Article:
Arguably, the two members of the Tribe offense with the most to prove are the team’s starting quarterback and running back: Cluley and senior Kendell Anderson. Anderson was one of the biggest surprises of the 2015 campaign, rushing for over 1,400 yards and 16 touchdowns and overtaking Mikal Abdul-Saboor ’16 as the College’s primary backfield weapon. After earning All-CAA First Team honors last year and a spot on the preseason all-conference team this season, Anderson must show that last season was not a fluke and that he can continue to carry the bulk of the rushing load with Abdul-Saboor gone. He struggled mightily against N.C. State, clearly nursing a shoulder injury, and it remains to be seen if that will continue to ail him as the season progresses.

Cluley, entering his third and final year at the helm of the College offense, must shake off the end of last season and prove that he can come up big when the Tribe needs him the most. The senior had a decent 2015 season, passing for 2,768 yards and 16 touchdowns. However, he was also intercepted 10 times, eight of those coming in the final three games of the season, namely the two devastating losses at Richmond and the chaotic playoff win against Duquesne. Cluley was also picked off twice at N.C. State, the first coming just when the Tribe had seized momentum back from the Wolfpack. His turnovers have come at the worst times for his team, and his poise in the pocket under adverse circumstances must improve if the Tribe hopes to make a deep run in the FCS playoffs.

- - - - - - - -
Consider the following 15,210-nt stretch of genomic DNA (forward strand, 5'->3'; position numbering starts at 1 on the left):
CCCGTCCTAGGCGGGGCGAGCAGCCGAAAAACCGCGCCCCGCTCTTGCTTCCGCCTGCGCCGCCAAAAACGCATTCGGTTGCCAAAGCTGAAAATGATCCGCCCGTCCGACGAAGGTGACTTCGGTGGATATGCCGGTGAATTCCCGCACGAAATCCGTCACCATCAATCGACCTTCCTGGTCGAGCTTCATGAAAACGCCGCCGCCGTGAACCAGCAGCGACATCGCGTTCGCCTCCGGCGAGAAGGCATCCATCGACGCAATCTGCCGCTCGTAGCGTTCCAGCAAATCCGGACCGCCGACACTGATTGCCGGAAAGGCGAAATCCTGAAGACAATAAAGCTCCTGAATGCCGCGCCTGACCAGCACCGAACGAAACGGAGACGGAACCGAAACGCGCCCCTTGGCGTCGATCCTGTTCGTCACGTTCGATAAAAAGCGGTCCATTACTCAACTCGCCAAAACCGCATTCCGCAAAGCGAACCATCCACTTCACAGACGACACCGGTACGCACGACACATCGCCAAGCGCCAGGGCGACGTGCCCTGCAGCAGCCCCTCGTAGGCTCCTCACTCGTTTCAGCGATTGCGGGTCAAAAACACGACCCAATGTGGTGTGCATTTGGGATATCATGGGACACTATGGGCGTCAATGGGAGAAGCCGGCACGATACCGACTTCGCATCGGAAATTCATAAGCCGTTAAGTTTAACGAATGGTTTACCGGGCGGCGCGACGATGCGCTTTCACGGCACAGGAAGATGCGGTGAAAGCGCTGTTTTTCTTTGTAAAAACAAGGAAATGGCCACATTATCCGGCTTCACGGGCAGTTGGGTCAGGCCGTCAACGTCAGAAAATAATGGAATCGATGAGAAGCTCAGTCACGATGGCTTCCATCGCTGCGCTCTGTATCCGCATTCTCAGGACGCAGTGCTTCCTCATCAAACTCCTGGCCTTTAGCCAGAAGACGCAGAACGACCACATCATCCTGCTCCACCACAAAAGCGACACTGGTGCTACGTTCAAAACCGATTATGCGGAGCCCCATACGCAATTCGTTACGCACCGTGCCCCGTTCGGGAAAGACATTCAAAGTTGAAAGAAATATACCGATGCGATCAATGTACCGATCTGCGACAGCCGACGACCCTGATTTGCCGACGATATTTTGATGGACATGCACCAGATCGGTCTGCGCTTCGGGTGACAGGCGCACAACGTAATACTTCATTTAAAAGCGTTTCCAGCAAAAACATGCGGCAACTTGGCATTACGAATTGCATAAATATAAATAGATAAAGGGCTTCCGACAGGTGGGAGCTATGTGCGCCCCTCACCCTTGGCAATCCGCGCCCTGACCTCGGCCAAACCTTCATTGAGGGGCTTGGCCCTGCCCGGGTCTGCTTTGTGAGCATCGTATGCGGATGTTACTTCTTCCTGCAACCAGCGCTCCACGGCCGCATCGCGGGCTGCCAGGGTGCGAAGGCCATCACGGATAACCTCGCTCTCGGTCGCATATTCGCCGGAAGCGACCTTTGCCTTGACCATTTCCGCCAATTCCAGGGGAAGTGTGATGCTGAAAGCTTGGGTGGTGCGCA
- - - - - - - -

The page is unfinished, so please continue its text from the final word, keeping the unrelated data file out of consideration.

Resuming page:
“I feel like I’ve matured as a football player,” Cluley told Tribe Athletics. “My football knowledge has grown, [my ability to] prepare for games has grown … I’m just excited to get this season rolling and get this year going.”

“My football knowledge has grown, [my ability to] prepare for games has grown … I’m just excited to get this season rolling and get this year going,” Cluley said to Tribe Athletics.

With talent and veteran leadership all around him, Cluley is under intense pressure to perform up to expectation. It will be fascinating to see how the quarterback responds to adversity throughout the season, particularly in clutch situations where he has often struggled.

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About Author

  • Josh Luckenbaugh

Flat Hat Sports Editor Josh Luckenbaugh '18 is a sophomore from Leesburg, VA, majoring in English.